Palm Sunday, All Glory, Laud, and Honour, to Thee Redeemer King …
“Rejoice greatly, O daughter of Sion, shout for joy, O daughter of Jerusalem: BEHOLD THY KING will come to thee, the just and saviour: he is poor, and riding upon an ass, and upon a colt the foal of an ass” Zechariah 9:9
Try to remember what a donkey is like, — so few of them are left in our world. Probably not many of us, unless you live away from the city, have ever seen a donkey in the flesh. Now, an old, stubborn, donkey, hardened by life, might give you a quick, sharp, kick when you least expected, but a young one, alert, with his ears perked up, focused on you, is rather endearing.
He can live on a meagre diet, is hardworking and has a quick, cheerful trot. In fact is is rather easy to overfeed donkeys kept with western horses. They are “easy-keepers” and tend to get cresty when out to pasture with the rest of the livestock. There are hundreds of animals more beautiful and graceful, more able and strong. But it was a donkey Christ chose when he presented himself to the people as king in response to their acclamation.
Now let us look even more closely at the donkey. Jesus tells two of his disciples to go into a nearby town and to find this beast. “If anyone asks, respond, ‘the Master has need of it.‘” (Luke 19:28-34) The humble donkey, pressed into service, is a model of discipleship. Our purpose in life is not to draw attention to ourselves, to have a brilliant career, to aggrandize our egos; rather our purpose is to serve the Master’s need, to cooperate, as he sees fit, with his work.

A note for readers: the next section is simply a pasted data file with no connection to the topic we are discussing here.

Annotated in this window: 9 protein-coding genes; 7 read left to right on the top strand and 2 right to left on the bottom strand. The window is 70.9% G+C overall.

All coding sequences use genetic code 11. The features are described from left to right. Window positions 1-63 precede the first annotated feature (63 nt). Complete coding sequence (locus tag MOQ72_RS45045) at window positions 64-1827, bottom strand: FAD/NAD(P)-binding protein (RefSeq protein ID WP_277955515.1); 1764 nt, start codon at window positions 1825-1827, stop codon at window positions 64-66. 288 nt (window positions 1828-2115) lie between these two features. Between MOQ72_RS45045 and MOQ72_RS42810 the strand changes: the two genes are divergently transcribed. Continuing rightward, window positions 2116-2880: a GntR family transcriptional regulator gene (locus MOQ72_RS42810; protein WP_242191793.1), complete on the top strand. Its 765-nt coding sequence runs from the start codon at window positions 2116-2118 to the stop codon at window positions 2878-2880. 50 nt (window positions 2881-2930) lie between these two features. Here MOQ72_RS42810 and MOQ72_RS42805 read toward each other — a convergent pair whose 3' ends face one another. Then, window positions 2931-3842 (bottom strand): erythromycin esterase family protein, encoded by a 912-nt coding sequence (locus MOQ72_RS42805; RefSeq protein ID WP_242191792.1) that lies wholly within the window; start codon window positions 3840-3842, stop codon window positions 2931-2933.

We see donkeys out this way fairly frequently. Owners like to include them in with other herd animals, horses, cows, sheep, because they have a facility for recognizing predators and dealing with them rather directly, like big old sheep dogs with sharp hoofs. While the rest of the herd runs a short way until it is clear that the predator is after some other target and then relaxes, the donkey goes after the predator and drives it off or kills it.The predators get it, even when the rest don’t. The predators try to avoid the donkeys, even the fat cresty donkeys.
The task of every disciple is just the same: to be a Christopher, a bearer of Christ to the world, to listen to our Master, to drive off the “predators”. Might we be unnoticed in this? Yes. Might we be laughed at? Of course. But the Master has need of us and so we perform our essential task. Continue thinking about the donkey’s good qualities and notice how in order to do anything worth while, it has to allow itself to be ruled by the will of whoever is leading it… On its own the donkey would only… make an ass of itself.